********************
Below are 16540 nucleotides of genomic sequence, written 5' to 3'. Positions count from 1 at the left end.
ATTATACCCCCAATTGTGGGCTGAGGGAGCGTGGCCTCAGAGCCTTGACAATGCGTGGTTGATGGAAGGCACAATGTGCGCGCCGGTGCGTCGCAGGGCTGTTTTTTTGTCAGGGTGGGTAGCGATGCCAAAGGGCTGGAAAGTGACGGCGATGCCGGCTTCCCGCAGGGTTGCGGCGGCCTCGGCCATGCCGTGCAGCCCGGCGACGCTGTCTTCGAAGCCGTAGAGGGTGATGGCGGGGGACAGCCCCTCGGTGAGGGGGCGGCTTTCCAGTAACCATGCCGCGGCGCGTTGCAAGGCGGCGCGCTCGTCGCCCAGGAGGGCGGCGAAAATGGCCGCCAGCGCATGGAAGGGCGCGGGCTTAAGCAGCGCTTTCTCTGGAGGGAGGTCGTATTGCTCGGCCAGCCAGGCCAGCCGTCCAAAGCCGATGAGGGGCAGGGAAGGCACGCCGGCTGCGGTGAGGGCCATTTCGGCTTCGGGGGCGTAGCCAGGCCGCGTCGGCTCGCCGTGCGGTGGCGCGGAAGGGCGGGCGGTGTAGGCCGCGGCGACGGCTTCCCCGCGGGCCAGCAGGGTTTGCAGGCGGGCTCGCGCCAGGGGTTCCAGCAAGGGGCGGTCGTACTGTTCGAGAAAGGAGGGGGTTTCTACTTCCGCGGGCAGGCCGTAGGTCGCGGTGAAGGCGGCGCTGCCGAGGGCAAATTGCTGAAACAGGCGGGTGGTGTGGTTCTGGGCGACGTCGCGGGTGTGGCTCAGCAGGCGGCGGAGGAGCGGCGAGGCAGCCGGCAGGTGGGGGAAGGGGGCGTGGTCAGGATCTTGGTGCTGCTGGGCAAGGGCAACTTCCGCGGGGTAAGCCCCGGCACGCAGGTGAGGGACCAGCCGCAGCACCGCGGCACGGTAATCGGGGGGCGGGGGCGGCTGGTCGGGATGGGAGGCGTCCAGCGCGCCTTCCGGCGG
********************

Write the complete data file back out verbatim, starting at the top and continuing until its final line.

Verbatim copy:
Below are 16540 nucleotides of genomic sequence, written 5' to 3'. Positions count from 1 at the left end.
ATTATACCCCCAATTGTGGGCTGAGGGAGCGTGGCCTCAGAGCCTTGACAATGCGTGGTTGATGGAAGGCACAATGTGCGCGCCGGTGCGTCGCAGGGCTGTTTTTTTGTCAGGGTGGGTAGCGATGCCAAAGGGCTGGAAAGTGACGGCGATGCCGGCTTCCCGCAGGGTTGCGGCGGCCTCGGCCATGCCGTGCAGCCCGGCGACGCTGTCTTCGAAGCCGTAGAGGGTGATGGCGGGGGACAGCCCCTCGGTGAGGGGGCGGCTTTCCAGTAACCATGCCGCGGCGCGTTGCAAGGCGGCGCGCTCGTCGCCCAGGAGGGCGGCGAAAATGGCCGCCAGCGCATGGAAGGGCGCGGGCTTAAGCAGCGCTTTCTCTGGAGGGAGGTCGTATTGCTCGGCCAGCCAGGCCAGCCGTCCAAAGCCGATGAGGGGCAGGGAAGGCACGCCGGCTGCGGTGAGGGCCATTTCGGCTTCGGGGGCGTAGCCAGGCCGCGTCGGCTCGCCGTGCGGTGGCGCGGAAGGGCGGGCGGTGTAGGCCGCGGCGACGGCTTCCCCGCGGGCCAGCAGGGTTTGCAGGCGGGCTCGCGCCAGGGGTTCCAGCAAGGGGCGGTCGTACTGTTCGAGAAAGGAGGGGGTTTCTACTTCCGCGGGCAGGCCGTAGGTCGCGGTGAAGGCGGCGCTGCCGAGGGCAAATTGCTGAAACAGGCGGGTGGTGTGGTTCTGGGCGACGTCGCGGGTGTGGCTCAGCAGGCGGCGGAGGAGCGGCGAGGCAGCCGGCAGGTGGGGGAAGGGGGCGTGGTCAGGATCTTGGTGCTGCTGGGCAAGGGCAACTTCCGCGGGGTAAGCCCCGGCACGCAGGTGAGGGACCAGCCGCAGCACCGCGGCACGGTAATCGGGGGGCGGGGGCGGCTGGTCGGGATGGGAGGCGTCCAGCGCGCCTTCCGGCGG